By Clemente Lisi – NEW YORK, NY (Dec 26, 2017) US Soccer Players – The final week of December is a time to look forward to a new year. It is also a time to look back on the last 12 months. American soccer came to a crossroads in 2017. There was some negative, but plenty of positives to emerge from a sport that continues to gain in popularity. The question is no longer whether soccer will be mainstream, but how much more can it become embedded into the national sports landscape.
Dwelling on the negative will not grow the game in this country. Instead, it’s worth looking at the accomplishments and how to build on them. There were several outcomes that took place over the past 12 months – three of which we will examine further – that bode well for the game in this country. While the National Team embarks on a rebuilding process next month, the federation firmly has an eye on the future. They’ll elect a new president while trying to ensure that the North American bid wins the right to co-host the 2026 World Cup along with fellow CONCACAF neighbors Canada and Mexico.
Major League Soccer is also forging ahead. Toronto FC had the greatest single season in league history. They’ll try to push MLS forward in the CONCACAF Champions League. The league is also expanding. MLS added Nashville as an expansion team just last week and could name Miami as early as next month. Teams across the league have gotten better at building rosters and growing attendance.
With 2017 almost at an end, here are three highs from this year and three resolutions for 2018 to build on.
2017 Result: The MLS Cup champions went on an impressive run this past season with their historic treble. What’s next was the question even before the final whistle blew at BMO Field earlier in this month in what was a lopsided victory against the Seattle Sounders. It was revenge after Toronto FC lost the 2016 final to Seattle. The win also put the club into the conversation as possibly one of the best – if not the best – ever to play in MLS.
2018 Resolution: Toronto’s historic treble had the Reds in a frenzy. How an MLS champion manages the winter/preseason off the field is almost as crucial as it handles the summer/playoffs on the field. Over the next two months, coach Greg Vanney and the team’s front office will need to tinker with the roster just enough to build into 2018.
Remaining competitive next year means a few things. Winning the CONCACAF Champions League and repeating as MLS champs top that list. The Champions League’s new format could help Toronto FC reach the final. They’ll be trying to do what no MLS has ever done in the modern era of the tournament. Winning the whole thing is a tall order against talented, money-spending, and in-form Mexican clubs. That’s the challenge for Toronto in 2018.
Increase in TAM money
2017 Result: This is the one decision from the league office that will impact every MLS team. The boost in new discretionary money is major by MLS standards. $2.8 million for each team over two years. That should go a long way for MLS teams trying to build up deeper rosters that can compete on many fronts. It makes MLS rosters stronger and more competitive going into next season.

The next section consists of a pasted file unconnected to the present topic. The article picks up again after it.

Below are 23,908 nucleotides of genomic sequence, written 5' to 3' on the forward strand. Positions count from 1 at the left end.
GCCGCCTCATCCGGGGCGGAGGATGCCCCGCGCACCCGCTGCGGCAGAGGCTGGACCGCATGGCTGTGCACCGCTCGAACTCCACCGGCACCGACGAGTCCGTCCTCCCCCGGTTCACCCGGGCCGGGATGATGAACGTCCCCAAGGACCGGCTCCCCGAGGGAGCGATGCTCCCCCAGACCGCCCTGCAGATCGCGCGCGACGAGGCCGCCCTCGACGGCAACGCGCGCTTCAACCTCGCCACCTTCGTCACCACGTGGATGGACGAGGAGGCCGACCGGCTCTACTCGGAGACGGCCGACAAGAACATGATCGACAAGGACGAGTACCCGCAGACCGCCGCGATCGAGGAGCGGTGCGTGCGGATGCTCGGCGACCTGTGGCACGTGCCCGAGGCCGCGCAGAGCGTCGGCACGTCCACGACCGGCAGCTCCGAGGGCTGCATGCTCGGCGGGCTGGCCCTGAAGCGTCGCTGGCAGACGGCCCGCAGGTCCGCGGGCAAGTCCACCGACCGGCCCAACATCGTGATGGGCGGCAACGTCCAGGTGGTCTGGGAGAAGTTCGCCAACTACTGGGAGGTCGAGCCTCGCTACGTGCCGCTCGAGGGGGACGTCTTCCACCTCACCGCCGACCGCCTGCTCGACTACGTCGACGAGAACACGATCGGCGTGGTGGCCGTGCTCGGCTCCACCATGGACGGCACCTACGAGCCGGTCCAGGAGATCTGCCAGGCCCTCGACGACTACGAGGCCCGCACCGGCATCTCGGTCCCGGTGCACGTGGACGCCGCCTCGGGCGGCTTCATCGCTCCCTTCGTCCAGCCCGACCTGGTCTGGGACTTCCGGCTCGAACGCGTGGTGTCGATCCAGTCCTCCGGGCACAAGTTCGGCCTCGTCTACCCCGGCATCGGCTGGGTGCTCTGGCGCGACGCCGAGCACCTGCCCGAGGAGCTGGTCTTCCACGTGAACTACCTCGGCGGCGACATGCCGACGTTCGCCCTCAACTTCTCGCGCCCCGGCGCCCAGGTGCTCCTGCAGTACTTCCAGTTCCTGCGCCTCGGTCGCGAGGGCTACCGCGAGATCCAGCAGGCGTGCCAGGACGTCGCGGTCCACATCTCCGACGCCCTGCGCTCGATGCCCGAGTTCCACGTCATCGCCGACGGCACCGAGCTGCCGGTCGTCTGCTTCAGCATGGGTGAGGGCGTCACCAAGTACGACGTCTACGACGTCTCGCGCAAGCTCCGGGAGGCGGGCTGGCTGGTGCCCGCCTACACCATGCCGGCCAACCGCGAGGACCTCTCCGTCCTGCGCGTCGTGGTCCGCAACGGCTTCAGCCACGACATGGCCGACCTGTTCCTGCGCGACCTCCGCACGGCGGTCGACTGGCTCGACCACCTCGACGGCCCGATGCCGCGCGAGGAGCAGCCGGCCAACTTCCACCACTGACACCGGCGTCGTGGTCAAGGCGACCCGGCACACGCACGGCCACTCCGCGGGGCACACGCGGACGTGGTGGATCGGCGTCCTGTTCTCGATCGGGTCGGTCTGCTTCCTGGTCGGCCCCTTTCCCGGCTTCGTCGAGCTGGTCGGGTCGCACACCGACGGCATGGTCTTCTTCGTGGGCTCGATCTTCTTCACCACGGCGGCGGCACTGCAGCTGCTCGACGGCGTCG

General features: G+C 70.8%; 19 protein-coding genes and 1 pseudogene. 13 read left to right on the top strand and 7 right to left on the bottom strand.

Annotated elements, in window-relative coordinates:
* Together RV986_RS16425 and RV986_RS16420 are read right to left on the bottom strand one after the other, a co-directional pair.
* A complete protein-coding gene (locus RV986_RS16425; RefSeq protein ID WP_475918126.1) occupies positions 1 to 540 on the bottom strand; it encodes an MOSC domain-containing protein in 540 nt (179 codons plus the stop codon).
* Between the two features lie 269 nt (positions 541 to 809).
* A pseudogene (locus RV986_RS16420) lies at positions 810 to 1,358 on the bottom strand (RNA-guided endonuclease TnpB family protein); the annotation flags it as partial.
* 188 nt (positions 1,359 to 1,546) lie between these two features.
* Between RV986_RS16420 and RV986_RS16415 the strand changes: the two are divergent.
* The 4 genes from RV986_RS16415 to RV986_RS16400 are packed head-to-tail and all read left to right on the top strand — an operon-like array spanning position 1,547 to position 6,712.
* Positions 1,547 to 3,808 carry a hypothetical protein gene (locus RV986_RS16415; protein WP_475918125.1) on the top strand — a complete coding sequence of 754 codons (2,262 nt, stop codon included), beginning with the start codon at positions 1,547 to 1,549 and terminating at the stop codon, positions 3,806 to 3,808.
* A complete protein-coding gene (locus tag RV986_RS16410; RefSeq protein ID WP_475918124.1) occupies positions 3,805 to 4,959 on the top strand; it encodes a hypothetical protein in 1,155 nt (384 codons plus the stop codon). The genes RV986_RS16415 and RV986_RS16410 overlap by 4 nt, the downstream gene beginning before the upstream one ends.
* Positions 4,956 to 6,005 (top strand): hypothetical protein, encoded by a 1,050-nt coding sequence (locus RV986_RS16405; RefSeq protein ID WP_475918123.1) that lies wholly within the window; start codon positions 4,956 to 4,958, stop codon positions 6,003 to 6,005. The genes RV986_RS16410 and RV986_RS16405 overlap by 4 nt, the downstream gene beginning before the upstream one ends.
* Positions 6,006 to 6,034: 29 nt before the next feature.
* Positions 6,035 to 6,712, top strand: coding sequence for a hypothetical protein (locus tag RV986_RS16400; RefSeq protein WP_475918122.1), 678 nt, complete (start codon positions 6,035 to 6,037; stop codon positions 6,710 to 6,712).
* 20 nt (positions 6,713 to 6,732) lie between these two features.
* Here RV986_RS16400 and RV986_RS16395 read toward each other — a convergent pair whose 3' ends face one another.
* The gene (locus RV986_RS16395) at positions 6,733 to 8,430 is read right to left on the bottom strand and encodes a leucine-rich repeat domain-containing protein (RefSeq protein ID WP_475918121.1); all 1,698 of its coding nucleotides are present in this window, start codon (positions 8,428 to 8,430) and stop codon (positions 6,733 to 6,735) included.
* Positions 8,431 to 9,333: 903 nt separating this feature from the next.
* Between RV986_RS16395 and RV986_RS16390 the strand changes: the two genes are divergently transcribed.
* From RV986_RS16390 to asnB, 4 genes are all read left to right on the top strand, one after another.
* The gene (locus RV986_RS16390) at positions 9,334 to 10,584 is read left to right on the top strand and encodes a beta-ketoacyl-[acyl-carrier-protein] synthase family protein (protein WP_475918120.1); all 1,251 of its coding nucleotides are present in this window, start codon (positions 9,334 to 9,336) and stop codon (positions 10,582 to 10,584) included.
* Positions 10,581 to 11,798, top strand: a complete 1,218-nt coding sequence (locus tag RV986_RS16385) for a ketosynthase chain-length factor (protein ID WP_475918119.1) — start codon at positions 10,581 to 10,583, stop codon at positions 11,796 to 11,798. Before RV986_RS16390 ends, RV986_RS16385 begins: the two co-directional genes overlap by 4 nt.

2018 Resolution: For Toronto, this money is also about retention and growing. For a team like the Colorado Rapids, who will face Toronto in the round of 16 this February in the Champions League, it will go a long way towards rebuilding. The Rapids finished the MLS season with the second-worst point total in the Western Conference. This is the kind of investment that can pay dividends for teams as they prepare for a new season.
“Can we bring in another striker, another defender, another midfielder? Within MLS terms, we were a team that was 14-15 deep; can we be 18 deep? One or two more guys that move into our starting 11 that bring this team to another level? We’re excited about the opportunity,” Toronto FC General Manager Tim Bezbatchenko told MLSSoccer.com earlier this month. “We’ve already been working on it, in terms of scouting. And once the mechanism was approved we brought it to another level.”
World Cup 2026 bid
2017 Result: A World Cup on American soil for the first time since 1994 with games in Canada and Mexico. The joint North American bid for the 2026 Wolrd Cup is about giving FIFA an easy decision to make in 2018. The tri-nation bid has it all, infrastructure, hotels, stadiums and fans. Of the 80 matches in 2026, 60 would take place in US venues and 10 apiece in the other two nations. The 2026 World Cup will be the first with 48 teams – an increase of 16.
2018 Resolution: Standing in North America’s way is a bid by Morocco. There’s also the risk that FIFA chooses neither of them, opening up the bid to the world but minus Morocco, Canada, Mexico, and the United States. North American officials are lobbying FIFA members hard. They can’t assume anything before the June 13 vote in Moscow by the 207-members of FIFA.
“We expect Morocco to put together a very good bid,” US Soccer President Sunil Gulati, who chairs the United Bid Committee on behalf of the North American effort, recently told reporters. “This isn’t going to be a computer-generated program that spits out an answer about what the best bid is. We’ve got to campaign.”
Clemente Lisi is a regular contributor to US Soccer Players. He is also the author of A History of the World Cup: 1930-2014. Find him on Twitter:http://twitter.com/ClementeLisi.
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